One of my goals this year is to participate more in professional conversations and debates. For me, this means getting more active on Twitter. That’s where I keep track of most of my professional connections.
This past week saw my first forays in that direction.
There’s a quote from Donny Miller that has become ubiquitous among information professionals:
“In the age of information, ignorance is a choice.”
All of the data that follows was collected by me throughout the year using a combination of Google Sheets and Google Calendar. All seasonal and monthly calculations are based on the date each title was completed. Average days to read titles are based on the number of days actually spent reading each title, and not necessarily the full span from begun date to completed date.
In advance of my annual “Year in Reading” summary, I thought I’d post a list of the books I read this year that I liked least. Or, more accurately—the books that disappointed me the most. Because reading isn’t just about what you like—it’s about what you don’t like, too.
Inclusion on this list doesn’t necessarily mean the book is bad. There are titles here which are very good—they just weren’t my thing. Some titles make this list because I had hoped for more from them. Other titles are on this list because I genuinely believe they’re poor work.
This is not a definitive ranking. Titles are listed in alphabetical order by author.
Normally, we talk about diverse books in terms of the ethnicity and cultures of characters, authors, and story traditions. What speaks to me about the two articles linked above is the call to increase the diversity of the genres I read. The call to “read outside [my] own taste and interest” (from Bookriot), to read things I dislike or that scare me to try (as per the RA for All post).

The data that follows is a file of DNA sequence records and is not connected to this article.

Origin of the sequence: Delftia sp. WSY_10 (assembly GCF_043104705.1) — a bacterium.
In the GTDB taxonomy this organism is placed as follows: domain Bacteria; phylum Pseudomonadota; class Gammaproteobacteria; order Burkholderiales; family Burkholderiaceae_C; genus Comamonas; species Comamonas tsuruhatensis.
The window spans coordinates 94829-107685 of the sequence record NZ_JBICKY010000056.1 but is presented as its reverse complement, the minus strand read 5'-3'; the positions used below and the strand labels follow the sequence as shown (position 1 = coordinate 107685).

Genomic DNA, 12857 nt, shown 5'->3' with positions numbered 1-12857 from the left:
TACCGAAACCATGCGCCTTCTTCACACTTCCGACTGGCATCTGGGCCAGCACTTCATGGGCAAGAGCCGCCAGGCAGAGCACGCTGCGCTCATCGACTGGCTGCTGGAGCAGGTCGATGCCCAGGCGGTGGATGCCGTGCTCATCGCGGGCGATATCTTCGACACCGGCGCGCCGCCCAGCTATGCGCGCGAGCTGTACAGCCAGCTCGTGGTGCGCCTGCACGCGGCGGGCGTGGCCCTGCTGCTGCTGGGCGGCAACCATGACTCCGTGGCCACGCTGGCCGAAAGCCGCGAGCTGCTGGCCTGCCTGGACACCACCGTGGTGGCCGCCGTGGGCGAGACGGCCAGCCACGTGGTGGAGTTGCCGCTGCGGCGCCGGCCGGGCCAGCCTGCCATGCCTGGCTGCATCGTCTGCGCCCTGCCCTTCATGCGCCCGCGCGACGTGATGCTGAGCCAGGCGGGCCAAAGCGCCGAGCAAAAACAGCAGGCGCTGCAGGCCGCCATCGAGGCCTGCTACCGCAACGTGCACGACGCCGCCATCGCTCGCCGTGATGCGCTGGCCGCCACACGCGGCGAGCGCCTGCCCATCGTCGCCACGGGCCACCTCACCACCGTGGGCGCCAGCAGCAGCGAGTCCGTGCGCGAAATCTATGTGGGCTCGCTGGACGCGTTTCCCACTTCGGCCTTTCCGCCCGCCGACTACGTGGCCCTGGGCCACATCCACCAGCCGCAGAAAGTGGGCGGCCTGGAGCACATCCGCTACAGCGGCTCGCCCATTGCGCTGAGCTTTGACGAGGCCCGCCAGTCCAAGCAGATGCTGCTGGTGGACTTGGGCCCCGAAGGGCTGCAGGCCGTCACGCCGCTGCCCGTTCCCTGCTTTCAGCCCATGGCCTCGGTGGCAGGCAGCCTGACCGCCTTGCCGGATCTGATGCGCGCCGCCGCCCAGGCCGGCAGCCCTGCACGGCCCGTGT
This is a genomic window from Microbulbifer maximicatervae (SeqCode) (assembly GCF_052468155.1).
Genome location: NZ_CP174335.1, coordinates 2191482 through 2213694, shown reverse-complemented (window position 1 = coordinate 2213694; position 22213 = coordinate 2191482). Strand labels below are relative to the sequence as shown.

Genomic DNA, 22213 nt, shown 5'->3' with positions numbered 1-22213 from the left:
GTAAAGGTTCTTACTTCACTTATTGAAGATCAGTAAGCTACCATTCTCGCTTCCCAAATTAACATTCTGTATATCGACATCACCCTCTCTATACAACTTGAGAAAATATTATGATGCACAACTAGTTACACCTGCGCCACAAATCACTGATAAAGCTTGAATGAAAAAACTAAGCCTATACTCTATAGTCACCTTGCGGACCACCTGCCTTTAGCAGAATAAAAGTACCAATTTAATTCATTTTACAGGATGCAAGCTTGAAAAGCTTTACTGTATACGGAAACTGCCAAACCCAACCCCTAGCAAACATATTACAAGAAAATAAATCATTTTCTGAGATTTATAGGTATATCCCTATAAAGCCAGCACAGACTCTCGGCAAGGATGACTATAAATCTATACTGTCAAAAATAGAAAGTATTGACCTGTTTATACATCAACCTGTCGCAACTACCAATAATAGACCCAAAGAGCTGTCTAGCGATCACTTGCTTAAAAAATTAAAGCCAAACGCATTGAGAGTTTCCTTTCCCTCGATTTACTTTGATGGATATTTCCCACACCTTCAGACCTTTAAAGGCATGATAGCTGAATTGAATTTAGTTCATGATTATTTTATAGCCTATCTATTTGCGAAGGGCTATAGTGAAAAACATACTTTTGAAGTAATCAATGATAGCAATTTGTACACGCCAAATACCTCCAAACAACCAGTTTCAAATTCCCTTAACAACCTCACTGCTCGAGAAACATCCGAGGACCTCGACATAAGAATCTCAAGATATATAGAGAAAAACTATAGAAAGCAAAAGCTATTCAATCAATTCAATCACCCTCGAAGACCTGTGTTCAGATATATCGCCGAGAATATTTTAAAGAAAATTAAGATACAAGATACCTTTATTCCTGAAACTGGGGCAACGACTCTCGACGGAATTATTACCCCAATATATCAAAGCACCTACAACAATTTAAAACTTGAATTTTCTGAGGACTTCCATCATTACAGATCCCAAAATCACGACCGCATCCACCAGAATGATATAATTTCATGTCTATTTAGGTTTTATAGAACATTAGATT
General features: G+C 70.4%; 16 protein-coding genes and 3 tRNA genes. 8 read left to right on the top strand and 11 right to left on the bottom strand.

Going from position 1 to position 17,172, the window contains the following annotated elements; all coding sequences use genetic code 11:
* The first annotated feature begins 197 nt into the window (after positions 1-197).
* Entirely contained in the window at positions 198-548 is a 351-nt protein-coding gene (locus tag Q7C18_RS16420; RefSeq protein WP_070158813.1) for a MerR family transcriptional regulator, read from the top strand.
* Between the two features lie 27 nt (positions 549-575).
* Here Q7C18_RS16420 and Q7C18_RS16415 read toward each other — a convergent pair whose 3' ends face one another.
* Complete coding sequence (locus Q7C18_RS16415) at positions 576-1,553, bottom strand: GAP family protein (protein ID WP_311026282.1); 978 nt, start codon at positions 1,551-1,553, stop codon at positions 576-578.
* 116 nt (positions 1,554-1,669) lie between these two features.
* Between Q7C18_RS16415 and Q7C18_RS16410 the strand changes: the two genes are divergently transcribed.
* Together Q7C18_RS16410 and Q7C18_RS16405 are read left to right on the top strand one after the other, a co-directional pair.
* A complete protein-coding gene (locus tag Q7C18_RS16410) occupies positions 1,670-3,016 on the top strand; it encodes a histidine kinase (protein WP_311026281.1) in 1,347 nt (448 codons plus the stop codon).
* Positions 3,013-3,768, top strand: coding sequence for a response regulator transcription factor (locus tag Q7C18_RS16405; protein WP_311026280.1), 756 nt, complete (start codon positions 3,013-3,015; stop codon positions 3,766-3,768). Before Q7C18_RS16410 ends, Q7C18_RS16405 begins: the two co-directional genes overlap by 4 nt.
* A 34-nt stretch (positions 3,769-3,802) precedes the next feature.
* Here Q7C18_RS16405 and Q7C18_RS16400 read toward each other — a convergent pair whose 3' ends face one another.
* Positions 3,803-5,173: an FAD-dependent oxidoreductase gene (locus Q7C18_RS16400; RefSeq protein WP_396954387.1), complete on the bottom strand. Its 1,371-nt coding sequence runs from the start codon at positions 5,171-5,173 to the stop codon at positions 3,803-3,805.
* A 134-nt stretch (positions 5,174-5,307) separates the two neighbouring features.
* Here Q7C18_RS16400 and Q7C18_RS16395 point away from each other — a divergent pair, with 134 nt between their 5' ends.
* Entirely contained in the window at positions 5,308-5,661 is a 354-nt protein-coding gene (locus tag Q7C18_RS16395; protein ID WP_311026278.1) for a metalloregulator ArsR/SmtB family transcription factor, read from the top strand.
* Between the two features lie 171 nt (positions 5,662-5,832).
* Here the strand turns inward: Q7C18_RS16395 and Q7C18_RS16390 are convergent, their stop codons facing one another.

This is definitely the book my siblings and I read as kids. As fragmentary as my memories of it are, I was shocked at how familiar it felt to read through it again as an adult. I found that I remembered almost every page as it was revealed to me. And I was delighted to discover that the copy I received via ILL came from a public library in my home state. Seems appropriate.
The Trigan Empire was a comic that ran from 1965 to 1982, published in Britain by Fleetway, with Butterworth and Lawrence as the primary writer and artist. It ran as a serial installment in an educational magazine focused on science. The hardbound novel-length book my siblings and I read was an omnibus collection of the earliest stories from the comic, published in the United States in 1978 by Chartwell.
When my siblings and I were in early grade school at the beginning of the 1980s, we discovered a strange book in the children’s section of our local public library. It was a heftier tome than we’d ever seen on the shelves, oversized and thick—close to 200 pages. Barring encyclopedias, we’d only seen books this big in the adult section or on our parents’ bookshelves at home.
But the best part was that this strange book was a comic book!
Today we’d call it a graphic novel but we hadn’t heard that term back then. We checked it out, brought it home, and each read through it a couple of times.
My memories of reading this book are difficult to properly describe: fragmentary, dissociative, surreal, and dreamlike all come close. I recall that my in-the-moment experience of reading it as a little kid was similar: surreal, dreamlike, dissociative, fragmentary. I had a difficult time keeping the narrative strung together as a cohesive whole in my head.
It was the most challenging thing I’d read up to that point in my life.